West Bank, Gaza Strip: The Occupied Territories
Educational policies regarding the schooling of Palestinians are of a highly divisive nature. “Legally, since 1948 schooling has taken place within a cumulative mixture of Ottoman, British, Jordanian and Egyptian legal provisions regarding children, their welfare and right to education.”  According to Oslo Peace Process, the declaration gave Palestinians (PLO at the time) the responsibility for their education system in the occupied territories in 1993 and on. The difficulty since the territories were occupied by Israel that both Gaza and West Bank were divided in policy and laws resulting from there former countries. “These have deepened geographic and social inequalities of educational opportunities following the Israeli occupation of these territories in 1967. In fact, no compulsory education law was enacted in these areas, nor were there proper policy provisions to safeguard a free and equitable access to educational services.” 
In the late nineties, the population levels in both West Bank and Gaza were not particularly overwhelming however, the amount of children between the ages of 0-14 were 47 percent* of the population which put an enormous strain on the already inadequate education system. “According to official Palestinian statistics, over 812,000 pupils were enrolled in grades 1 through 12 in all public and non-public schools combined during the school year 1998- 9*.”  This made for inconsistencies in all manners of teachers and subjects. However since then many Palestinian have advocated reform not only in curriculum but distribution and also taking into consideration geo-political changes since 1967.
In order to address these issues and the new set of powers given to them by the Oslo Declarations, they convened “the Second International Conference for Palestinian Studies, devoted to Palestinian education and held in Ramallah and Gaza during December of 1996.”  Many different Palestinian academics presented papers for different plans for systematic reform in the occupied territories. The first comprehensive plan was approved. “The First Palestinian Curriculum for General Education: A Comprehensive Plan, edited by Ibrahim Abu Lughod. The recommendation to set up The Palestinian Curriculum Development Center (PCDC) was initially made in August 1990, as part of a UNESCO-organized Symposium on the Palestinian Curriculum for Fundamental Education.”  Some important part of the plan emphasized Arabic as the national language, and English as the secondary language. Unlike Israel, (which did not require conversational Arabic) the plan also included studies in Hebrew and French as a functional language in the region. “The second part of the Plan contains evaluation studies of the current curricula in English, Arabic, social studies and citizenship, history, geography, mathematics, science and physical education.”  This is especially important for the creation of a national identity in the occupied territories, in Gaza Egyptian civics were being taught and in West Bank, Jordanian. Creating a wholly “Palestinian” civics program was a cornerstone of the intent of the program. “Devising a new and unified Palestinian social science and civic education curriculum is thus perceived as `one of the most important means, if not the most important, to ensure the integration’ of the West Bank and Gaza Strip, as `the complementarily between the West Bank and the Gaza Strip should be a major Palestinian aim’.”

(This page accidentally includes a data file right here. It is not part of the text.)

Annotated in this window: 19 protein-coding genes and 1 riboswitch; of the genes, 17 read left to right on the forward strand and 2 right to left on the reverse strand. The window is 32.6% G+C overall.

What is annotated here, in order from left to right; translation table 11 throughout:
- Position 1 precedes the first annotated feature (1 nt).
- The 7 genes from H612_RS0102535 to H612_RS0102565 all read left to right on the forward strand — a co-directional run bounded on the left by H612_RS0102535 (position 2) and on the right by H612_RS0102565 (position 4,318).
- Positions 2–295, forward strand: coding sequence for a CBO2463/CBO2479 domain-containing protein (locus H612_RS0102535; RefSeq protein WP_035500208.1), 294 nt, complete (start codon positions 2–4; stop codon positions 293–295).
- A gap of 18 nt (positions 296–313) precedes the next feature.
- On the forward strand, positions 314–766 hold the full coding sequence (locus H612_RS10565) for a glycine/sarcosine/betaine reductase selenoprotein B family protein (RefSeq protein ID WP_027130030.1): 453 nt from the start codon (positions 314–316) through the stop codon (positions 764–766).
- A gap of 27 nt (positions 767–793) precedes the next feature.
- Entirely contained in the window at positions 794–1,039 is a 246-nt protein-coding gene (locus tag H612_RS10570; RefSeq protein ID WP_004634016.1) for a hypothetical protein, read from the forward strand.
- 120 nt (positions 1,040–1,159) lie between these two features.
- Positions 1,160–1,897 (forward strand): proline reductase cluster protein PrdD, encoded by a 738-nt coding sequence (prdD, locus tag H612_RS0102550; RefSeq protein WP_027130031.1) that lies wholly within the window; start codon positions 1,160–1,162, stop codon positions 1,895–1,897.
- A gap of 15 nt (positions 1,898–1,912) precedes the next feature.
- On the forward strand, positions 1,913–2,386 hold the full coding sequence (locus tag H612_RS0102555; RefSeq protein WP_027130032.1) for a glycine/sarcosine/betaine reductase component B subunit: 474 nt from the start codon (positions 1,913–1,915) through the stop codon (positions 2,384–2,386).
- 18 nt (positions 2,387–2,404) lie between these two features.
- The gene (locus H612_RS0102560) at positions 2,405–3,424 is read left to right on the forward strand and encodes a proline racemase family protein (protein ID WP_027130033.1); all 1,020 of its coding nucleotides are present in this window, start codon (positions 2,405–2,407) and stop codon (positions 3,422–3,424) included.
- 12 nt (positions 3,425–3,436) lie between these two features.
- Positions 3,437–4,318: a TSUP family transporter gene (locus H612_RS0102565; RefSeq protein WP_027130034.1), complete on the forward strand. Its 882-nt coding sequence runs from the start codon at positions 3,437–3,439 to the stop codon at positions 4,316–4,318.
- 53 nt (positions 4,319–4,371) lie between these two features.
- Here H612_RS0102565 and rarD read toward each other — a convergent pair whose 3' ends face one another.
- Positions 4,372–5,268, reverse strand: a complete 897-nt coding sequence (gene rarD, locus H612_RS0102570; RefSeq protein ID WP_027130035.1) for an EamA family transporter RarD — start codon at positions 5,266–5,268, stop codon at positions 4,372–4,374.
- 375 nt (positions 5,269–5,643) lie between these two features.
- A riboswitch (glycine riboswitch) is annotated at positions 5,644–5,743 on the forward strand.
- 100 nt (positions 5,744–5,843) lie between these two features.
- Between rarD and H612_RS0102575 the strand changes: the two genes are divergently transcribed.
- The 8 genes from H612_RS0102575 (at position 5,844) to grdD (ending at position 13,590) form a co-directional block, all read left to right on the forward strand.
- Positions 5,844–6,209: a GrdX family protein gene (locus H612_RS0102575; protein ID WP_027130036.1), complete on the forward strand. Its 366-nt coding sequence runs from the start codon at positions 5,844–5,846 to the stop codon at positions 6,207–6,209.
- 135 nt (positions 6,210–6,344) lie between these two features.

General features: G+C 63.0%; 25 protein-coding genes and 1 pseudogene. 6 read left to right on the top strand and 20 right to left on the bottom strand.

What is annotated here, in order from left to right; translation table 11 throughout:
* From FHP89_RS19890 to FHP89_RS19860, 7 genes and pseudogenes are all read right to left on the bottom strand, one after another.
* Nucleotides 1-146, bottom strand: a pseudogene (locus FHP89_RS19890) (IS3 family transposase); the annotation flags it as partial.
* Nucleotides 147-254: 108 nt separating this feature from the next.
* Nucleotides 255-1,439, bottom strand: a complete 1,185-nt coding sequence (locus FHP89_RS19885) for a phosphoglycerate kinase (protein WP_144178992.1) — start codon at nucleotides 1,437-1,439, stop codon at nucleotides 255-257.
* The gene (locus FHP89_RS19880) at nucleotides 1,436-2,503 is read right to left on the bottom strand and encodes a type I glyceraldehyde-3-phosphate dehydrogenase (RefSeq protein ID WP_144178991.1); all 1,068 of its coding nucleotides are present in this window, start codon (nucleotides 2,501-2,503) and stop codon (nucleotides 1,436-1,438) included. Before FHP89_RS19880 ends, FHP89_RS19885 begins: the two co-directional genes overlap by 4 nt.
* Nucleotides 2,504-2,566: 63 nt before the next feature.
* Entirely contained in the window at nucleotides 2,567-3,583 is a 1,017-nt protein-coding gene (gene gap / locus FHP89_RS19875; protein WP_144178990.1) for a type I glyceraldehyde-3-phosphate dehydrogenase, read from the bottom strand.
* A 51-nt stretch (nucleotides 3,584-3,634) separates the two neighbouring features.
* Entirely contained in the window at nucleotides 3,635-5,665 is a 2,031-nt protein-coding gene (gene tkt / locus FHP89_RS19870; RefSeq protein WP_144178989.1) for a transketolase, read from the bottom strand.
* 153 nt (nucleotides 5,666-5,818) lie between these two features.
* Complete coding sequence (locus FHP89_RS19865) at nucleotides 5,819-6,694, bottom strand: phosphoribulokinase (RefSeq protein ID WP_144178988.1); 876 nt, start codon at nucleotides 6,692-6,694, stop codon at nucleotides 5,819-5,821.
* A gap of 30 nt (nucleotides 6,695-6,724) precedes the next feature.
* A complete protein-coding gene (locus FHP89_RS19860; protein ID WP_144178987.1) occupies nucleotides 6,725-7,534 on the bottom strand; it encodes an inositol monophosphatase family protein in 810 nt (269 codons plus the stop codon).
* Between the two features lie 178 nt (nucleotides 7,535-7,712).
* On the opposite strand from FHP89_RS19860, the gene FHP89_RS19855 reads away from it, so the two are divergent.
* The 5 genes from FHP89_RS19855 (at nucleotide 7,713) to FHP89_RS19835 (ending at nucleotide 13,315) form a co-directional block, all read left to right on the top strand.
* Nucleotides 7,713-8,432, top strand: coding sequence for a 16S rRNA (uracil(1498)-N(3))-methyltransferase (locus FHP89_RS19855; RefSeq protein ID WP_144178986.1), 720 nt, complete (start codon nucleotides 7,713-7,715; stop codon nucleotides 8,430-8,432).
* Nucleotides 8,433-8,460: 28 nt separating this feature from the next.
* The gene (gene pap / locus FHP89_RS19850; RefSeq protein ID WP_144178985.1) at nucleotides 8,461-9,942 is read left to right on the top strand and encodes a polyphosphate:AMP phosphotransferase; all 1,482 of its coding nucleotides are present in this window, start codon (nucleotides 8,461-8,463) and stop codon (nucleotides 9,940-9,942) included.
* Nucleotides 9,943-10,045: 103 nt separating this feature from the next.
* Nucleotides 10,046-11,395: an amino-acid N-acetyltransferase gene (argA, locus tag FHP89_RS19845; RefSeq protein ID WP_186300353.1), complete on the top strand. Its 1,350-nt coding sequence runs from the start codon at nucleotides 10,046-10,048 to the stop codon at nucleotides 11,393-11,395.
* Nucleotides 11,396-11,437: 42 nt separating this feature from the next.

In many classrooms, still what and how history and geography are to be taught is up to the individual instructor. Textbooks are generally from either Egypt in Gaza or Jordan in the West Bank. According to New York Times reporter Deborah Sontag, “For decades Palestinians in the West Bank have used Jordanian textbooks and those in Gaza have relied on Egyptian ones, making for a disjointed and ultimately borrowed educational program. As part of the process of building institutions for an emerging Palestinian state, the Palestinian Authority, with money from European countries, is trying to create from scratch a genuine Palestinian curriculum, starting with two grades as a pilot effort.”  Even now, almost seven years later, peace negotiations still unresolved and the Palestinians still no closer to a nation, school curriculums are foddered for criticisms from within and without. Many that teach in modern secular schools within the occupied territories are still not able to designate borders for teaching geography. “How, Mrs. Shihadi asked, a Principle at a private school in Ramallah, can the children illustrate Palestine? She wondered if they should make cutouts, like snowflakes, to portray the unconnected parcels of land that now constitute the Palestinian-ruled territories. The textbook writers opted for what they call "the historic map of Palestine," the map of 1948.”  Many Israelis that are conservative, are upset by this because they believe it is indoctrinating hostility towards Israel and Jews. “They say it betrays the whole spirit of the peace effort for the Palestinians to generate a new educational curriculum that, for starters, ignores Israel on maps.”  Palestinians claim this is unavoidable and that it is impossible to teach the history and geography of two pieces of land separated by decades of history and culture.